The Week in the Rearview Mirror

Days after an undocumented laborer was charged with the murder of a San Francisco woman, former Gov. Rick Perry called for federal funding to be pulled from so-called sanctuary cities — the common term for local governments that don't enforce federal immigration laws.

After a decade in the Texas House and fresh off his first session as chairman of the powerful Appropriations Committee, state Rep. John Otto, R-Dayton, announced he won’t seek re-election. Otto joins a group of experienced lawmakers who aren’t returning to the Legislature next session.

Texas collected less state sales tax revenue in June than it did in the same month a year earlier, ending a remarkable 62-month streak of growth, Comptroller Glenn Hegar said Wednesday. The state collected $2.2 billion in state sales taxes in June, down 1.4 percent compared with June 2014. Hegar said the drop “was expected due to the slowdown in the oil and gas mining sector.”

Texas Agriculture Commissioner Sid Miller defended his new nutrition policy Wednesday, praising his department's decision to "abolish outdated and unneeded state mandates" and allow schools to install deep fryers and soda machines if they wish. Miller, who’s been in office for six months, spoke at the annual State of Agriculture address.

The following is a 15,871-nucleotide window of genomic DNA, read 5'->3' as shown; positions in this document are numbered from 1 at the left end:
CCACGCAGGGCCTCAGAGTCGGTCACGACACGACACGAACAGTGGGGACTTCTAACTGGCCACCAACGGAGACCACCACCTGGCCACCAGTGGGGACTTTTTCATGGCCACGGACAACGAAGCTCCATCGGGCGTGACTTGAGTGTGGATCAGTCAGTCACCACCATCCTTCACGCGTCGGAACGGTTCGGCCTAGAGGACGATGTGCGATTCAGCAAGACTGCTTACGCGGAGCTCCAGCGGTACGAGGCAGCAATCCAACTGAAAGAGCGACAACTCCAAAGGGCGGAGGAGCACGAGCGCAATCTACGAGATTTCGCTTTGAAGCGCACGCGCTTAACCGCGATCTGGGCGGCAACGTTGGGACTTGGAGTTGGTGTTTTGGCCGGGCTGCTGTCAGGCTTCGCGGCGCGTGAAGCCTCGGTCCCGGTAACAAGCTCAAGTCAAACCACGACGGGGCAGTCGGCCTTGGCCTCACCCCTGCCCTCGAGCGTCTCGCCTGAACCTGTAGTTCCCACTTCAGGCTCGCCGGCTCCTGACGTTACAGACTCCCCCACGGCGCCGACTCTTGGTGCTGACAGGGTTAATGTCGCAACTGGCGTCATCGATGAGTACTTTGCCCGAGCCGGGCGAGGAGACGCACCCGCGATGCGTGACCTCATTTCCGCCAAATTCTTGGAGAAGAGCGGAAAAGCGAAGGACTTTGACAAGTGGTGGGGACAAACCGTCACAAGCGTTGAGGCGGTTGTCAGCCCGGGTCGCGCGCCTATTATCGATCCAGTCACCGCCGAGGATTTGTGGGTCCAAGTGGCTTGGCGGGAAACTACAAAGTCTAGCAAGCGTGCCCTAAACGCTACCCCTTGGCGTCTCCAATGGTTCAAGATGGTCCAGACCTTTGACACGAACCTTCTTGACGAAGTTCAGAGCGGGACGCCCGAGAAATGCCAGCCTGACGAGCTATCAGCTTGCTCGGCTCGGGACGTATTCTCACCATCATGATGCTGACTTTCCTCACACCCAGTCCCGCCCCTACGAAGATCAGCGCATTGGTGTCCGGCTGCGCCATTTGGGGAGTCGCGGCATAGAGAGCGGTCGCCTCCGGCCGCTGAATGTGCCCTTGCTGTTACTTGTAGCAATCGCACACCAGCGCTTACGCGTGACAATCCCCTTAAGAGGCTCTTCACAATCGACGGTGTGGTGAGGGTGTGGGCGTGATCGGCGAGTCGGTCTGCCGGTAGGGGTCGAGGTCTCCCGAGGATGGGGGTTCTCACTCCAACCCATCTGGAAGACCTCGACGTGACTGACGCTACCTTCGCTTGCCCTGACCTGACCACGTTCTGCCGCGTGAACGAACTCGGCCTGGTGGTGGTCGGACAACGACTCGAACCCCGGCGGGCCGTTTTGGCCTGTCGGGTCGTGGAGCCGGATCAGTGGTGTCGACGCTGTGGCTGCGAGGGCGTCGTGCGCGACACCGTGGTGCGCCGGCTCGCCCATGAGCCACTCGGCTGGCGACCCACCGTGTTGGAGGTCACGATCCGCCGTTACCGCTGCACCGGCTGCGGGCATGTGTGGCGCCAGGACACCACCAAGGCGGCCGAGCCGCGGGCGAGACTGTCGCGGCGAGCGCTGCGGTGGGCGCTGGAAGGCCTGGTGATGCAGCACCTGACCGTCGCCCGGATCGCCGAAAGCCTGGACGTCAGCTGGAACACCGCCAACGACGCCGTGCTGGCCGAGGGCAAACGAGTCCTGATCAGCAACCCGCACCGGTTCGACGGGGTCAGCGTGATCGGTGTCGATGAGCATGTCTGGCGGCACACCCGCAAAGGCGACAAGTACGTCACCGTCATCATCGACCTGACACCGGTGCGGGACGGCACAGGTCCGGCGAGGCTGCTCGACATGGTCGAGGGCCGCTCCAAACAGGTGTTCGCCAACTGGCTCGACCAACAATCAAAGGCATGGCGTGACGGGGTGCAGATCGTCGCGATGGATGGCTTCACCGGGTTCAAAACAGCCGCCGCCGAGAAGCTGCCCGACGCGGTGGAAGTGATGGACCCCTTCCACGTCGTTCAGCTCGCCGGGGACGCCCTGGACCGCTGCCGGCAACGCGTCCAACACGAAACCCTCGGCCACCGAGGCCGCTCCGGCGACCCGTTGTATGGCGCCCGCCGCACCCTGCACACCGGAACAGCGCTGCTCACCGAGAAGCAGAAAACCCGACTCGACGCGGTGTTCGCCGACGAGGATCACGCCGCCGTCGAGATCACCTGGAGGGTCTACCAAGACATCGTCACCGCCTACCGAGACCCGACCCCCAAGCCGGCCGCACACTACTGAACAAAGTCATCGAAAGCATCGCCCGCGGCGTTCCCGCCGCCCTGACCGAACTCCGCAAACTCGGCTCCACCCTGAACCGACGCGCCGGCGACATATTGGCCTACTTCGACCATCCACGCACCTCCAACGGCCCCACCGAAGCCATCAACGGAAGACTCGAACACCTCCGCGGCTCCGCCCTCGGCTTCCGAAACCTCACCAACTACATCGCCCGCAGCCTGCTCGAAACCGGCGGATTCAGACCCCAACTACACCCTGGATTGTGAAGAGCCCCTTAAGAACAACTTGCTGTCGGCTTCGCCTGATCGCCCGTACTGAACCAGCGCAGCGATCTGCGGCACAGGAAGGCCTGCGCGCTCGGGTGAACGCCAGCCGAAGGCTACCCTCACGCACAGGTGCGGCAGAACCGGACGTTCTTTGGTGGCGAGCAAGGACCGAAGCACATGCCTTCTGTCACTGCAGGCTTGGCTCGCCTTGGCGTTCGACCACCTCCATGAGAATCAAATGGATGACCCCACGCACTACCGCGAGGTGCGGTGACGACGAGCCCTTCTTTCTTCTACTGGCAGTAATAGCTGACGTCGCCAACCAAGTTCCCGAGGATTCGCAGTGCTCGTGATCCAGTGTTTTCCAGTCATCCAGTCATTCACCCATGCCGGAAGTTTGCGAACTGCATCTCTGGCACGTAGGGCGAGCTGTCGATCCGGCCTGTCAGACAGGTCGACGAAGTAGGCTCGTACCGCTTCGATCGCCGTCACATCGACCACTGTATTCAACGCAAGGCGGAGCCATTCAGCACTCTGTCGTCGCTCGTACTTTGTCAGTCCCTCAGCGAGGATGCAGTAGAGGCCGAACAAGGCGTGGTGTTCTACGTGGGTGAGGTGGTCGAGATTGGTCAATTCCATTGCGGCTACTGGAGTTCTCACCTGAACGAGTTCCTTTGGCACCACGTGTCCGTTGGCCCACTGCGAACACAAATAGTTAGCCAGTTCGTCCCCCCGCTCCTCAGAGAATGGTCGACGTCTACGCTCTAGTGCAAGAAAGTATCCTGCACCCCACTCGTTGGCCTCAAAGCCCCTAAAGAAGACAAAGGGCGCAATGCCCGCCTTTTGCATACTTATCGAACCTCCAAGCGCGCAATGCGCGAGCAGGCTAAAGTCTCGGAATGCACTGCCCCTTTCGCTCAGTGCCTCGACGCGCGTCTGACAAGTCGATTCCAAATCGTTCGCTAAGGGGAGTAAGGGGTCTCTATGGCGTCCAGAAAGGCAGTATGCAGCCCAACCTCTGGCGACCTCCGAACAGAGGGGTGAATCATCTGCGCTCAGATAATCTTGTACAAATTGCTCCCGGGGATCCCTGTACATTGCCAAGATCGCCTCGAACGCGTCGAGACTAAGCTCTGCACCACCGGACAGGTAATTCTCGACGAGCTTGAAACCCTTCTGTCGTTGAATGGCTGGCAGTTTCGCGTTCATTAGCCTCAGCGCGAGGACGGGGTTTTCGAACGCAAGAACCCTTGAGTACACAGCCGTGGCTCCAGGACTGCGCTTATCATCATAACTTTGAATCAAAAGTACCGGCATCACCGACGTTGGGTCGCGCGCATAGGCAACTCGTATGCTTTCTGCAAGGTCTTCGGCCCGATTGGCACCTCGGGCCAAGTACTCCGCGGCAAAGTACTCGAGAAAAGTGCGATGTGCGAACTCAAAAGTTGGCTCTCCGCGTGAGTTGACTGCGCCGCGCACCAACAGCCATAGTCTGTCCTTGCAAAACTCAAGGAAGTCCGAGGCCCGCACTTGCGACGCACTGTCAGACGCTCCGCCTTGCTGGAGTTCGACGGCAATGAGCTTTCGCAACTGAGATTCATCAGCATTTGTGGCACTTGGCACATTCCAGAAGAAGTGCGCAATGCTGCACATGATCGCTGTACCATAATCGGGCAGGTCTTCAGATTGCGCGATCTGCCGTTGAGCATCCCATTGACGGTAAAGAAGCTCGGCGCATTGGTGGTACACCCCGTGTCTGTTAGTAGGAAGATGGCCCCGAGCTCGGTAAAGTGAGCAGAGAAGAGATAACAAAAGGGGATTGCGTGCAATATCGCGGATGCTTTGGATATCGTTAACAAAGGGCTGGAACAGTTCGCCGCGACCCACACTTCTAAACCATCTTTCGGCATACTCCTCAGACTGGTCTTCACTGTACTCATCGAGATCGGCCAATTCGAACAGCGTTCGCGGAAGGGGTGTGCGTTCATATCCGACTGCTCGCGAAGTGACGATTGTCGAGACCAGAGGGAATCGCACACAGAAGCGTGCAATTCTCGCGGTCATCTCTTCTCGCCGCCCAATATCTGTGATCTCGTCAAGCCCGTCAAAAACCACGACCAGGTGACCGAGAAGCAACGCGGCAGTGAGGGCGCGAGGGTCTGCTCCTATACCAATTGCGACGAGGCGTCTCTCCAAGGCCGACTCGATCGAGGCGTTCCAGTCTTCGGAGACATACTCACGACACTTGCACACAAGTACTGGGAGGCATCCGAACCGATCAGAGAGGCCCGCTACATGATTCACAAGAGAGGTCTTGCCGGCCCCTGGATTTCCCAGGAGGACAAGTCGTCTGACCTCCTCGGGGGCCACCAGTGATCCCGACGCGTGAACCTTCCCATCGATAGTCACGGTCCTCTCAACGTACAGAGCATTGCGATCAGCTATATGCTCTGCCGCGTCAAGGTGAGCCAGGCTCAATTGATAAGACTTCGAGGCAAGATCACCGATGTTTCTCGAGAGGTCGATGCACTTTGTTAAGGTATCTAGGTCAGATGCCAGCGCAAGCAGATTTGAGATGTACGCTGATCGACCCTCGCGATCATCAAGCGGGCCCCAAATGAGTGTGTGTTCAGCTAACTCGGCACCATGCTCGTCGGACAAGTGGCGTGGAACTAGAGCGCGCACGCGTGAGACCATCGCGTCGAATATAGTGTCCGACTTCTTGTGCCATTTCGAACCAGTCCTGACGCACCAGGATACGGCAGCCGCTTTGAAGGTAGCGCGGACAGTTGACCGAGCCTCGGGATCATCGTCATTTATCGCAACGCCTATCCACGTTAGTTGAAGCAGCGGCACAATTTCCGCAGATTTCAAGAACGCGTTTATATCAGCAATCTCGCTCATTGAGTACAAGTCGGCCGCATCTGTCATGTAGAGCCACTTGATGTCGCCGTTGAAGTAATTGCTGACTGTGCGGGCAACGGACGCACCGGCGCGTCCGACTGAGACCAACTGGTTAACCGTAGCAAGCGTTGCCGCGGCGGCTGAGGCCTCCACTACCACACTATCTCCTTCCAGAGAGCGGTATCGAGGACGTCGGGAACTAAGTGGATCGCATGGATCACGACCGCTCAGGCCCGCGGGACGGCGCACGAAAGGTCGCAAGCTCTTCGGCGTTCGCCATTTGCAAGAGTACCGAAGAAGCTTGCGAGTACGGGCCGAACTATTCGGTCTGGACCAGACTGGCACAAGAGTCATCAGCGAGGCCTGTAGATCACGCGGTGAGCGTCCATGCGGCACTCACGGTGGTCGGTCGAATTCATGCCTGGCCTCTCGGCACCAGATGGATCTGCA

University of Texas System Regent Wallace Hall was asked to leave a closed-door regents meeting Wednesday in which his lawsuit against UT Chancellor William McRaven was discussed. The regents later voted to urge Hall to drop his lawsuit, saying it could be “costly and an unnecessary distraction.”

The name of Attorney General Ken Paxton, already facing a potential indictment by the state for first-degree felony securities fraud, surfaced in a federal probe of a company in which he is an investor. Paxton owns at least 10,000 shares in Servergy, which is based in his hometown of McKinney.

A Granbury gay couple on Monday obtained a marriage license from the Hood County Clerk's office after filing a lawsuit against the clerk in federal court. The couple will move forward with the lawsuit until the clerk's office agrees to issue marriage licenses to all couples.

Ted Cruz said his campaign and the super PACs that support it raised about $10 million during the second quarter, bringing the total available to promote his campaign to $51 million. That might be enough to outpace all but one other candidate in a Republican field that is trying to catch up with former Florida Gov. Jeb Bush in the fundraising race.